Saving Lancia – one Thesis at a time…
Attraction is a difficult feeling to describe or give substance to, one man’s glass of Chateau Neuf de Pape is another’s Suzuki X-90. And while I’ve never been allowed into DTW Towers (for reasons that cannot legally be divulged), there is widely believed to exist amid its expansive halls an unbridled acceptance of most things wearing a particular shield badge.
It was through a search for Lancia that these eyes did land upon Driven To Write, a smattering of time ago. Realising the sheer depth upon all matters motoring but leaning heavily towards the FCA (now enigmatic Stellantis) subsumed manufacturer, I dived in – eyes wide – head first. No arm bands, either.
Lancia have had poems of love written about them. Journalists were once known to swoon in admiration. Contrastingly, public comments are often bitter and twisted. Regardless, the mere mention of Vincenzo’s automobiles, even the modern varieties, are often the key to unlock the floodgates marked wax lyrical.
The Lancia Thesis (pronounce the word Tay-sis) has been subjected to several airings on DTW’s digitized pages. Amen to that. Pictures in glorious settings with the car in question most definitely in the spotlight, if not perhaps centre stage. Which, for me is part of the appeal, the attraction towards the obscure. Thus, today’s peering through the murky window of, let’s be honest, challenging looks are not to follow previous tyre tracks. This tale is of a Thesis renovation.
The Devil makes work for idle You Tube searchers – too easy to become ensnared – the Thesis in question below was bought for £300. A paltry amount for such a car, even one with a tale of woe such as this farm truck. Never officially sold in the UK, the steering wheel sits naturally to the left. The registration plates, along with previous owner are Polish.
The colour is maroon; one expects a keen-eyed reader to inform us as to the correct shade. The beige suede seats, along with the whole interior are shamefully filthy. As is the way, the proprietor states, “it ran when it was parked under a tree, a couple of years ago, I think.” Other details are sketchy, the car’s power being made by diesel. Trim level has not been ascertained. Service history – lamentable.
How does a Typ 841 end up like this? Economic crises for the last owner? Lack of available parts? Little interest in looking after things, interior notwithstanding? Just another hunk of metal? Which is of course exactly what this is, but this metal (and real wood) was formed into a Lancia. By definition then, a period controversial car having suffered a dereliction of duty, which adds gravitas.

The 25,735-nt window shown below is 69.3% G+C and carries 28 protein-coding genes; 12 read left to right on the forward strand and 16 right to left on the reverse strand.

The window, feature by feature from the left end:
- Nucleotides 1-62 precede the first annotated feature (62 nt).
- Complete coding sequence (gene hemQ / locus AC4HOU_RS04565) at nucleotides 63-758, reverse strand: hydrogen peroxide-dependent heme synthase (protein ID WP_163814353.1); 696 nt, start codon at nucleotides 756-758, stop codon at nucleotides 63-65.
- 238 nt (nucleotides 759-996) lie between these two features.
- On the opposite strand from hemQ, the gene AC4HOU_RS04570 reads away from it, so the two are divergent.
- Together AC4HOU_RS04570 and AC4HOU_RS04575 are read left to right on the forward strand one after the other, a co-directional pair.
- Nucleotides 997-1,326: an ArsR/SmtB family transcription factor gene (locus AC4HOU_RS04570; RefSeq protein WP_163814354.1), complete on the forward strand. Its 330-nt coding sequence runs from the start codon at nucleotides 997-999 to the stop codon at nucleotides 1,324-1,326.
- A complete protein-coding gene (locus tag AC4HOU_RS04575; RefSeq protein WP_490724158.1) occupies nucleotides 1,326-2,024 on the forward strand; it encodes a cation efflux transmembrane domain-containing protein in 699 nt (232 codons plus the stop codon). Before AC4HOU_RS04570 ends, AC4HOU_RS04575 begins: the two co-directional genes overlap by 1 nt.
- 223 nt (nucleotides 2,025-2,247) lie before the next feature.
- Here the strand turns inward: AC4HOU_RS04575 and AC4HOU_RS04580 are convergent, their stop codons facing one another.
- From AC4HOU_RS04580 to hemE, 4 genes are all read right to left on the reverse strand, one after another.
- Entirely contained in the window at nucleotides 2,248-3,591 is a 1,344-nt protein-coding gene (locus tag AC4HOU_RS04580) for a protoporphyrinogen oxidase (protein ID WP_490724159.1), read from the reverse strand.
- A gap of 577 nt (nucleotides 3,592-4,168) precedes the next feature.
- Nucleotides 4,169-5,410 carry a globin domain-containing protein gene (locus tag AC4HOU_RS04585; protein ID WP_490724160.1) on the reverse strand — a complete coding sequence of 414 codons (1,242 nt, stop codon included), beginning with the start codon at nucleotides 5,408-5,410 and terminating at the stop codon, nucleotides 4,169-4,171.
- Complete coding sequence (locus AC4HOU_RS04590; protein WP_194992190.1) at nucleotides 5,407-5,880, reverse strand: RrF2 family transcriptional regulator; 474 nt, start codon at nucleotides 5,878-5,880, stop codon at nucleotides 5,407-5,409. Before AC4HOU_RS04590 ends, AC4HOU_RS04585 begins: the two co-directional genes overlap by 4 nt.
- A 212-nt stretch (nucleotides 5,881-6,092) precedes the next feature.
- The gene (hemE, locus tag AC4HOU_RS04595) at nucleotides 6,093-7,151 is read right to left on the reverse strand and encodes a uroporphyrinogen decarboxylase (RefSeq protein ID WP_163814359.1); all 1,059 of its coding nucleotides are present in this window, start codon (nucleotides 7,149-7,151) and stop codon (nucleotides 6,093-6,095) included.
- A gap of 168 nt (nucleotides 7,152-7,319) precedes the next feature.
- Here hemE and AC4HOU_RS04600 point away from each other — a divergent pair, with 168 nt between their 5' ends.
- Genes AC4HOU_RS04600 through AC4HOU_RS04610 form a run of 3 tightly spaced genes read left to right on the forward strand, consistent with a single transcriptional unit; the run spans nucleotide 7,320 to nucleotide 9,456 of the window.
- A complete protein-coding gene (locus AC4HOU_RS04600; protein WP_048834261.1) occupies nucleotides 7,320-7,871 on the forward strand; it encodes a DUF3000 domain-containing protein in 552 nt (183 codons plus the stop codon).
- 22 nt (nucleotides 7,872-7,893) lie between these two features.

Were this a German alternative, those with a Bavarian bent or shining a star towards Stuttgart, no doubt a club member would be willing to invest huge amounts of hard-earned into its rebirth. Were it a Jaguar, coo’s of delight would be heard just before being stripped for parts, the rusting hulk then abandoned to a yard corner.
Being Italian, like Pinocchio, this Thesis deserves, nay demands, life. Luckily, Chops Garage (hardly reassuring business nomenclature but our man Chops would appear to run Alfa Regazzi, independent dealers) might just be the south coast based Geppetto.
Built as the Italian executive express to tackle almost everything from convention to aesthetics and most things in between, this particular example needs not only lavish amounts of TLC but someone bearing a shield-shaped heart in order for the car to live again.
But this car simply is not another mode of transportation, a four wheeled flip that certain styles of the garage business (Chops included) deal in. Thesis is a calling. Lead designer Michael Robinson was quoted at the car’s birth saying, “People will be looking for excuses not to buy this car. So, we wanted to be damn sure we didn’t give them anything to hook onto.” All of which explains what exactly?
Untold investment levels, cutting edge technology, just 16,000 made in an eight year production period, with it appears, precious few still in working order. Is the car a damning indictment of the state of Lancia at that time? That answer is of course in the affirmative. And remains sadly so. And how we, the aficionados of the products brought forth from the Rivalta and Mirafiori plants weep in despair. (Almost) never mind the car, we deserve better.
But am I the man to rescue this basket case? As one who knows how to wield a spanner but prefers his knuckles with skin still attached, I would fully expect that the changing of a clutch to be a beastly affair. Long hours of difficult toil – not for me, thankfully.
The interior on the other hand would find me a happier bunny. With the correct materials and enough elbow grease to plagiarise Nero, even a Neanderthal such as I could have those grubby carpets looking like new. As for the seats, a trip to the parts specialists, perhaps. Mechanically with such a car, niggling problems will surface by the minute; fuses, connectors, specific bolts and grommets will all require finding, payment, then fitting. All far too trying for my patience.
One could spend a lifetime extrapolating Venn diagrams explaining the connections between heart, head and Lancias in general; incalculable hours attributing equations relating ones personal involvement and the cold, hard, uneconomical truths.
Or be a modern day hero, saying to blazes with convention and having the guts to owning, running and having the confidence to utter, without irony or arrogance, “I drive a Lancia Thesis.” Brave pills are not on prescription.
Since writing this in the summer of 2020, the car remains with Chops Garage due to registration problems and a lack of cold hard cash. Could YOU be the one to jump headfirst into such an enigma?
YouTube link to the five videos